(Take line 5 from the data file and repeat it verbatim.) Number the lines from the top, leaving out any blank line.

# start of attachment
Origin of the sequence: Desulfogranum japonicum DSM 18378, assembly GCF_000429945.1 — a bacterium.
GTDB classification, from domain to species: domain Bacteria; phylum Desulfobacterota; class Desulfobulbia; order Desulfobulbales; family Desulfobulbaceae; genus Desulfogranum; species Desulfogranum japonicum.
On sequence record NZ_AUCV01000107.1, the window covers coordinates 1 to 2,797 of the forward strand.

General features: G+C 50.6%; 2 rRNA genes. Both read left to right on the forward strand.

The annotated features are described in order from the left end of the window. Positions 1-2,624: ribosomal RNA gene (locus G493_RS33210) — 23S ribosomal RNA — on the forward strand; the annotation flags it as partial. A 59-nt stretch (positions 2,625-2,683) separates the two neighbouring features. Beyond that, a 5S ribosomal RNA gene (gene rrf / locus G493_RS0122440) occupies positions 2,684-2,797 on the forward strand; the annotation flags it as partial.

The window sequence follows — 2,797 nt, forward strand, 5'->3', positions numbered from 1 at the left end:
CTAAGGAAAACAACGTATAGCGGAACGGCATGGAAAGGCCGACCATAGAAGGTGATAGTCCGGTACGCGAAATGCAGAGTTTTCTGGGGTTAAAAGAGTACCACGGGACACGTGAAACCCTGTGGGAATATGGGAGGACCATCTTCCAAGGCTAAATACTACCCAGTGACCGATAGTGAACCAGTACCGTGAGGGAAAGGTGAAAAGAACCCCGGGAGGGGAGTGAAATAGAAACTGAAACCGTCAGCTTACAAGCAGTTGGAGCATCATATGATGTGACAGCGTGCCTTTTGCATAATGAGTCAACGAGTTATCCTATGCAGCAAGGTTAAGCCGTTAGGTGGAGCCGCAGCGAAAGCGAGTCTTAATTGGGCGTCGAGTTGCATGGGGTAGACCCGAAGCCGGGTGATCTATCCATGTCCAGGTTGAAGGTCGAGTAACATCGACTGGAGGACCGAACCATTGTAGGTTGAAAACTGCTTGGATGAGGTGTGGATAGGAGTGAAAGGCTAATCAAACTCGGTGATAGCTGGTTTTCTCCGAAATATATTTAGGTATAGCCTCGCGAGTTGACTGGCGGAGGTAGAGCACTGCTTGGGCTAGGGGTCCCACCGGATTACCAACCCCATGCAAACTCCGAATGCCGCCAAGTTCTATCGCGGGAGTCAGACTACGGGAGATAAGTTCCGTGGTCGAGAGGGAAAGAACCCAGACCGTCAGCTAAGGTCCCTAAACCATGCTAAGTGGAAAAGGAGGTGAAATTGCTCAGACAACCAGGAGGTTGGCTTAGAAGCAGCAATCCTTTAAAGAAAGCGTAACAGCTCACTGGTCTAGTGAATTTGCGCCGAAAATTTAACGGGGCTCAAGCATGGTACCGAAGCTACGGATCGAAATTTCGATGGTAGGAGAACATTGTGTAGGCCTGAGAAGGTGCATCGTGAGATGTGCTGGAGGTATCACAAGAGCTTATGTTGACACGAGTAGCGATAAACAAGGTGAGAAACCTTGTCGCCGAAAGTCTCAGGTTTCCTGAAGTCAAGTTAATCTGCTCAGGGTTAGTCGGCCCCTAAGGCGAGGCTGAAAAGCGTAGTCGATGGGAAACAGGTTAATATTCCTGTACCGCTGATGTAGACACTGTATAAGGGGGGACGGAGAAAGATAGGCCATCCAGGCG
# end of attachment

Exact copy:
The annotated features are described in order from the left end of the window. Positions 1-2,624: ribosomal RNA gene (locus G493_RS33210) — 23S ribosomal RNA — on the forward strand; the annotation flags it as partial. A 59-nt stretch (positions 2,625-2,683) separates the two neighbouring features. Beyond that, a 5S ribosomal RNA gene (gene rrf / locus G493_RS0122440) occupies positions 2,684-2,797 on the forward strand; the annotation flags it as partial.